Dean Baker, an economist and the codirector of the Center for Economic and Policy Research, said in an interview that the agencies’ conflicts of interest have long gone unaddressed. “It is remarkable that this has never become much of an issue before,” Baker said. “The agencies want to get hired, and they’re well aware of the fact that if they’re not giving acceptable ratings, they may not be called back.” But Baker also emphasized that sometimes the rating agencies may have just been incompetent. Unfamiliar with the new financial instruments issuers were asking them to rate, the firms went ahead and rated them anyway, he said.

Not all rating agencies use the issuer-pays business model that the Moody’s and S&P employees acknowledged was so problematic. Testifying on Tuesday, Sean Egan, a managing director at Egan-Jones Ratings, which still uses the investor-pays system, was a fierce critic of his competitors, calling their conflicts of interest the “single greatest cause” of the financial crisis. “The current credit rating system is designed for failure,” Egan argued, saying that all the major financial companies that have “failed or nearly failed” have done so “to a great extent because of…inaccurate…unsound, and possibly fraudulent” ratings. Unsurprisingly, Egan suggested that the market should rely more on companies like his. “We should go back to a model that’s worked since biblical times…[and] represent those who invest in securities, not those who issue them,” he said.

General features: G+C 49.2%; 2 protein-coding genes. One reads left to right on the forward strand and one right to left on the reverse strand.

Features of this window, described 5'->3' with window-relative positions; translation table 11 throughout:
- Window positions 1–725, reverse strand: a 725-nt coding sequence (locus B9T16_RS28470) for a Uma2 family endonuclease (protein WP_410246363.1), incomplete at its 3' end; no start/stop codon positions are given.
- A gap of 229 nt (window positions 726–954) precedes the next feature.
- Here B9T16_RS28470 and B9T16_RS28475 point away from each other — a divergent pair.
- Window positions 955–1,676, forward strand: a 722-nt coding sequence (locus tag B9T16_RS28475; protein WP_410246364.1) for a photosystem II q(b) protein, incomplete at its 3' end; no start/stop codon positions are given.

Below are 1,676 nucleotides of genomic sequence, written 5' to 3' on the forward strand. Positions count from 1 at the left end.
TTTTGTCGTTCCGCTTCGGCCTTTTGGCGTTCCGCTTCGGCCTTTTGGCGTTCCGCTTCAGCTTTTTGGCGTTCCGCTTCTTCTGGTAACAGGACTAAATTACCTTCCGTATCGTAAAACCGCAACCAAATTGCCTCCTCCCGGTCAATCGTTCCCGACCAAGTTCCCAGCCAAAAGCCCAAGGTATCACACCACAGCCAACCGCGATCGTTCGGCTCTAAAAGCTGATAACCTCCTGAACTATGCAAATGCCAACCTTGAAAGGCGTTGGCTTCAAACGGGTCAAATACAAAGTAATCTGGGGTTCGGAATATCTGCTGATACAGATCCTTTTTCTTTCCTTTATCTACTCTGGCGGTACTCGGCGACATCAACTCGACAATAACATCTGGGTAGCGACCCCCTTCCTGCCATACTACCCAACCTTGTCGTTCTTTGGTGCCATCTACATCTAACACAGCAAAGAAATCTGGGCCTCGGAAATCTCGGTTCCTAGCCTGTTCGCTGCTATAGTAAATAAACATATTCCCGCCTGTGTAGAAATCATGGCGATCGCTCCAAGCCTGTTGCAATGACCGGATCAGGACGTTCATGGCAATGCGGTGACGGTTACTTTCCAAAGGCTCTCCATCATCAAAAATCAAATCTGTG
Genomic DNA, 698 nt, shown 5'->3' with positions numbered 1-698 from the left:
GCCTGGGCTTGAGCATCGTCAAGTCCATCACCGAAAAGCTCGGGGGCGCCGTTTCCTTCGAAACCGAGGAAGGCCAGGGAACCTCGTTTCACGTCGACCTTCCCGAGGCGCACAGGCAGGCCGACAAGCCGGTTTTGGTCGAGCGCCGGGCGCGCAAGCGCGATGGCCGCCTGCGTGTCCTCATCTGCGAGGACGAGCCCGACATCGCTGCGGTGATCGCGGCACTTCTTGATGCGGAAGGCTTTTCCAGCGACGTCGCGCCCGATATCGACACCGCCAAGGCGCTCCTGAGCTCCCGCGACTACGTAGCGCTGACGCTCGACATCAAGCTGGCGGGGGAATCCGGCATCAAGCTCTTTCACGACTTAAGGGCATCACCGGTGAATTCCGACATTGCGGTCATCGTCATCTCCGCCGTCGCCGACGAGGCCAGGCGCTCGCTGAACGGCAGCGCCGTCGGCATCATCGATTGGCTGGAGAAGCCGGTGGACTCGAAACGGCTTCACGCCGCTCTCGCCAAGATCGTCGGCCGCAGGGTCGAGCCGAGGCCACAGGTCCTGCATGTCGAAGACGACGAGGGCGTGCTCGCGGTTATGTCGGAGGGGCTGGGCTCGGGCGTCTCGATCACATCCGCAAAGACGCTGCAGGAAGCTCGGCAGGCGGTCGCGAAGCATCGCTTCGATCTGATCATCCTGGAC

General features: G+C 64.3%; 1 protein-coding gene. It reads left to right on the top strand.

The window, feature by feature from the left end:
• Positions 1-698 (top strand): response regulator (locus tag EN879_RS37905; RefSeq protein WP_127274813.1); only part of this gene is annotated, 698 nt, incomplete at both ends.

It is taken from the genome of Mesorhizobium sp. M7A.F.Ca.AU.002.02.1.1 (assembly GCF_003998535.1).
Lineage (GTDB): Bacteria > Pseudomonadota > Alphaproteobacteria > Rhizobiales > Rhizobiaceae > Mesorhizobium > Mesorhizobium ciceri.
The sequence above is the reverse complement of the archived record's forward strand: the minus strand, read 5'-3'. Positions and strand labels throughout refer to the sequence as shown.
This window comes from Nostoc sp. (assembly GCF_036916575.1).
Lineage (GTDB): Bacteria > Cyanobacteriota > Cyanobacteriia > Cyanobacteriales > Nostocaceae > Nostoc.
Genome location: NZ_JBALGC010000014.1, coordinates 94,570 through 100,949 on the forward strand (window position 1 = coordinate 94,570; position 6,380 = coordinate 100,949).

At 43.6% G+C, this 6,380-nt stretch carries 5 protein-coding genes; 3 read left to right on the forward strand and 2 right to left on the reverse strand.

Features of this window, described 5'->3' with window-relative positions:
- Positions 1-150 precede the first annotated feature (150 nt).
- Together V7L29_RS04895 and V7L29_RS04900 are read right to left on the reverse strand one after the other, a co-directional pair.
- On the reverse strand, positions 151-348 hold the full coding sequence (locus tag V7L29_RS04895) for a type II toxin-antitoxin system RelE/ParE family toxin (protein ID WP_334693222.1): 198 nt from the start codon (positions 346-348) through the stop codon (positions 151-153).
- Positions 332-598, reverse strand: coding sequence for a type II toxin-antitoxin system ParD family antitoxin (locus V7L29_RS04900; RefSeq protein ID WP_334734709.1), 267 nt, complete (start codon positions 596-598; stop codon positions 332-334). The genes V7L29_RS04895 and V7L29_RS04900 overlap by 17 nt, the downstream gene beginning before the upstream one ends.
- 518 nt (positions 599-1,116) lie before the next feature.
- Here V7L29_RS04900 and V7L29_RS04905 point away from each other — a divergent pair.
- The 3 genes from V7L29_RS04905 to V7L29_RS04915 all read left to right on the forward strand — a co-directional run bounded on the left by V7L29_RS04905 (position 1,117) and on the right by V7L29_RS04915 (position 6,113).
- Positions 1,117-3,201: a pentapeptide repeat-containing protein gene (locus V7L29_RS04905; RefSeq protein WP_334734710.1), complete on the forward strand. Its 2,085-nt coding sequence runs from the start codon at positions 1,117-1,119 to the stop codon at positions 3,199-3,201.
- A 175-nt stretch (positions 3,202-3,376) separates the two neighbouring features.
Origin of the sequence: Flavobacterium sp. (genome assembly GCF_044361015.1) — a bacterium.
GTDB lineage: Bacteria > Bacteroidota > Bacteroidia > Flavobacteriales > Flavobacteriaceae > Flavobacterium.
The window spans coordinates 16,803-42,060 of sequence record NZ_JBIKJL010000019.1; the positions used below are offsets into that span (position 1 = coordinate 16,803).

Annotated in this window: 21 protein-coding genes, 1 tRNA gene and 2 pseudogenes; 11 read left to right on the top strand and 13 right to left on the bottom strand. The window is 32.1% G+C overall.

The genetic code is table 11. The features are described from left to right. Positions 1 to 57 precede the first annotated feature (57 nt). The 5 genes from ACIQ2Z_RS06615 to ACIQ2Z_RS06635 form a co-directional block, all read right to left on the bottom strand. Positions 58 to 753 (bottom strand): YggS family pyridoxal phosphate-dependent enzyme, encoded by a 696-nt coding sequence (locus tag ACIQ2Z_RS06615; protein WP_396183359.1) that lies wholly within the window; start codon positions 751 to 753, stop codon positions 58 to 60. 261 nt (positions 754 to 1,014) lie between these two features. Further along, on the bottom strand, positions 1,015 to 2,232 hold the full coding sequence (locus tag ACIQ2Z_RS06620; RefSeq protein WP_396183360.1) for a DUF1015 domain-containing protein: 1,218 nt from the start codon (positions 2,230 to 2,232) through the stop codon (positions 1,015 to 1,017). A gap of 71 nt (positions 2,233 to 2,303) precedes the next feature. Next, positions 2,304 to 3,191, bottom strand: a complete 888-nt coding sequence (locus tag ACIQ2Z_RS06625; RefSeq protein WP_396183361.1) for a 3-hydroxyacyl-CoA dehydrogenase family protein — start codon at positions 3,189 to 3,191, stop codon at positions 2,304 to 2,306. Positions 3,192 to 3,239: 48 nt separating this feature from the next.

Baker said the best way to solve the conflict of interest problem is to take away issuers’ right to choose which company rates their products. Instead, he suggested, the exchange that the product is listed on should select the rating agency. The issuer would just pay the bill.

On Tuesday, the top executives of Moody’s, Standard & Poor’s, and Fitch argued that there was no way they could have anticipated the collapse in the subprime market. The CEOs also disputed the conflict of interest charges, arguing that an investor-pays model could potentially involve just as much conflict, since investors have much at stake in ratings as well. “Potential conflicts exist regardless of who pays,” said McDaniel, the Moody’s CEO. But he said that his company “will adopt whatever additional policies and procedures may be necessary” to implement the Securities and Exchange Commission’s forthcoming revised rules on conflicts of interest.

Despite Egan’s warning that action is needed, Rep. Darrell Issa (R-Calif.) asked the witnesses how to keep Congress from “doing what we do best: either doing nothing or overreacting.” But Issa focused mostly on a fear of overreaction, noting that conflicts of interest exist in many other business situations—accounting, Sarbanes-Oxley compliance, and underwriting, among others. Egan pointed out that in most of those situations, the entities with conflicts still have something to lose. They can be held criminally liable or sued if they issue false or misleading statements. But ratings are treated as opinions and protected under the First Amendment, so there’s little downside for misrating financials. Indeed, since issuers want good risk ratings, the agencies could conceivably attract more business by rating products too highly.

Rep. Stephen Lynch (D-Mass.) emphasized the impact of the rating agencies’ failures on individual investors. Lynch explained that most everyday investors have no way of understanding the actual composition of the complicated financial products. Instead, they rely on the ratings to let them know the level of risk an investment carries. “People in my district knew what ‘triple A’ meant and they relied on that,” he said. “And now a lot of people in my district feel that they have been defrauded.”

Photo from flickr user woodleywonderworks used under a Creative Commons license.